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Immigrant Networks and Their Implications for Occupational Choice and Wages

  • Patel, Krishna


    (Georgetown University)

  • Vella, Francis


    (Georgetown University)

This paper employs United States Census data to study the occupational allocation of immigrants. The data reveal that the occupational shares of various ethnic groups have grown drastically in regional labor markets over the period 1980 to 2000. We examine the extent to which this growth can be attributed to network effects. That is, we examine the relationship between the occupational choice decision of recently arrived immigrants with those of established immigrants from the same country. We also consider the earnings implications of these immigrant networks for recent arrivals. The empirical evidence strongly suggests the operation of networks in the immigrant labor market. First, we find evidence that new arrivals are locating in the same occupations as their countrymen. Moreover, this location decision is operating at the level of regional labor markets. Second, we find that individuals who locate in the "popular" occupations of their countrymen enjoy a large and positive effect on their hourly wage and their level of weekly earnings.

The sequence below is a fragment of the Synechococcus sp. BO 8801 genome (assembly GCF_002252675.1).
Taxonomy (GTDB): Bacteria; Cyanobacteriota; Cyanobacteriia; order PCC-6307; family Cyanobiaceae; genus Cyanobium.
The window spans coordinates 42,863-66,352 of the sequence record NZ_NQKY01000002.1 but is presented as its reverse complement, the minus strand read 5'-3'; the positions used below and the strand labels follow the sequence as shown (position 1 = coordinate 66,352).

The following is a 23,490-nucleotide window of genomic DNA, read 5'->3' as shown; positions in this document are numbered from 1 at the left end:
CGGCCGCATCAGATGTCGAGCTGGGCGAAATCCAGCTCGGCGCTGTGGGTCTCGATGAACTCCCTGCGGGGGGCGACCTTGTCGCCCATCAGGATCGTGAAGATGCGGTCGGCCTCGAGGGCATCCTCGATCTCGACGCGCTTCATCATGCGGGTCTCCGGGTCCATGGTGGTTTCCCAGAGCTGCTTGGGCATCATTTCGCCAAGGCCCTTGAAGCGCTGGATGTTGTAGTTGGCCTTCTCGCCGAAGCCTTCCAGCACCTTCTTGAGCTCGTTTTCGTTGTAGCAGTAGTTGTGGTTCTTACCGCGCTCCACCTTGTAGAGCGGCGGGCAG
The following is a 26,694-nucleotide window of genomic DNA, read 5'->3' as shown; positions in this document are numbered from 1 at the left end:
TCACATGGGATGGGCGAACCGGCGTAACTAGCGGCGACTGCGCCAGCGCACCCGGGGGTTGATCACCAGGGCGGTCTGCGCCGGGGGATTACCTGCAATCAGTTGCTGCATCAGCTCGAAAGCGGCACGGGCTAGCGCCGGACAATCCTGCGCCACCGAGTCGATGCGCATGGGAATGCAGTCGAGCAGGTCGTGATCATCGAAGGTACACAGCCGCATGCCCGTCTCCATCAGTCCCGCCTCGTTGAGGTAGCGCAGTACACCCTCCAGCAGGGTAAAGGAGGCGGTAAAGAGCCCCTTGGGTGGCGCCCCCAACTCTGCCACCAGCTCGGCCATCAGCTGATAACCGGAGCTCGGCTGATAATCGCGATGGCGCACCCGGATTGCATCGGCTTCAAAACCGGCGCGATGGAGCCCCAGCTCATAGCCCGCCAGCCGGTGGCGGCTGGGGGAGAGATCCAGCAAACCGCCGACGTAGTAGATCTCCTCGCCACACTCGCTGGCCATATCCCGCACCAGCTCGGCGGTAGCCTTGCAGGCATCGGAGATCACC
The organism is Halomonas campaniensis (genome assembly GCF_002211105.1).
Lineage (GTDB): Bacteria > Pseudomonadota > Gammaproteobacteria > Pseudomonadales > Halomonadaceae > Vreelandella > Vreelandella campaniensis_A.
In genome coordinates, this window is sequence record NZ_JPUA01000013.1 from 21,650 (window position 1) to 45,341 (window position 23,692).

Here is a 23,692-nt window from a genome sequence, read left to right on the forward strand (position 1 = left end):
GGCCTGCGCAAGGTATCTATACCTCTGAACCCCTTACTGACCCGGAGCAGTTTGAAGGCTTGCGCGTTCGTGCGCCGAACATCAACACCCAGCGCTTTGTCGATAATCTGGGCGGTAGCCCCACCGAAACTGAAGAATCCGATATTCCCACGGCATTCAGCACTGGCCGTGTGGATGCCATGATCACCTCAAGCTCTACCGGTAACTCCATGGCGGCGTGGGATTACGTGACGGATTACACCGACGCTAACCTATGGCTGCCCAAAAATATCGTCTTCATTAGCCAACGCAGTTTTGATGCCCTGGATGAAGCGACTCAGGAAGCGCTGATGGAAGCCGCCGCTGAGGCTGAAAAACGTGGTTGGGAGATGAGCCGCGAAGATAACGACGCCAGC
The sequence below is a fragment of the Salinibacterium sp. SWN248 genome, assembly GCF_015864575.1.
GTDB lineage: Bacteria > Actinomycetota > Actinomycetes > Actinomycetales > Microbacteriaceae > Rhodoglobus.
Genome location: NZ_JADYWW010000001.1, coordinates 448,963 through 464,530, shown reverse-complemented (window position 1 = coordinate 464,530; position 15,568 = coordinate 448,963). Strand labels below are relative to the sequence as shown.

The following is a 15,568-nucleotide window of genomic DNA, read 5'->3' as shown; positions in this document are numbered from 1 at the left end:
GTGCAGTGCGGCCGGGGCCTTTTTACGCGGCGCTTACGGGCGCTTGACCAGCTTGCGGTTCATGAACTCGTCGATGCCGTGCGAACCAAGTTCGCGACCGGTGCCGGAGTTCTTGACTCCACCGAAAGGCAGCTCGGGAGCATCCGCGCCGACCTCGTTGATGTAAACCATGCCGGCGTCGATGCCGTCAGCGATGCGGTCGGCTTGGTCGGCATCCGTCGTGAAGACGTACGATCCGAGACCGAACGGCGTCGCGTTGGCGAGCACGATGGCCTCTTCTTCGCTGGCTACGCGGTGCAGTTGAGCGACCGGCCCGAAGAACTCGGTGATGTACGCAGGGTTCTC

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Paper provided by Institute for the Study of Labor (IZA) in its series IZA Discussion Papers with number 3217.

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Length: 50 pages
Date of creation: Dec 2007
Date of revision:
Handle: RePEc:iza:izadps:dp3217
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  1. Javier Suarez & Samuel Bentolila & Claudio Michelacci, 2004. "Social Contacts and Occupational Choice," 2004 Meeting Papers 593, Society for Economic Dynamics.
  2. George J. Borjas, 2001. "Does Immigration Grease the Wheels of the Labor Market?," Brookings Papers on Economic Activity, Economic Studies Program, The Brookings Institution, vol. 32(1), pages 69-134.
  3. Patrick Bayer & Stephen L. Ross & Giorgio Topa, 2005. "Place of Work and Place of Residence: Informal Hiring Networks and Labor Market Outcomes," Working Papers 927, Economic Growth Center, Yale University.
  4. Bayer, Patrick & Ross, Stephen L., 2005. "Place of Work and Place of Residence: Informal Hiring Networks and Labor Market Outcomes," Working Papers 8, Yale University, Department of Economics.
  5. Topa, Giorgio, 2001. "Social Interactions, Local Spillovers and Unemployment," Review of Economic Studies, Wiley Blackwell, vol. 68(2), pages 261-95, April.
  6. Borjas, George J., 1999. "The economic analysis of immigration," Handbook of Labor Economics, in: O. Ashenfelter & D. Card (ed.), Handbook of Labor Economics, edition 1, volume 3, chapter 28, pages 1697-1760 Elsevier.
  7. Blau, David M & Robins, Philip K, 1990. "Job Search Outcomes for the Employed and Unemployed," Journal of Political Economy, University of Chicago Press, vol. 98(3), pages 637-55, June.
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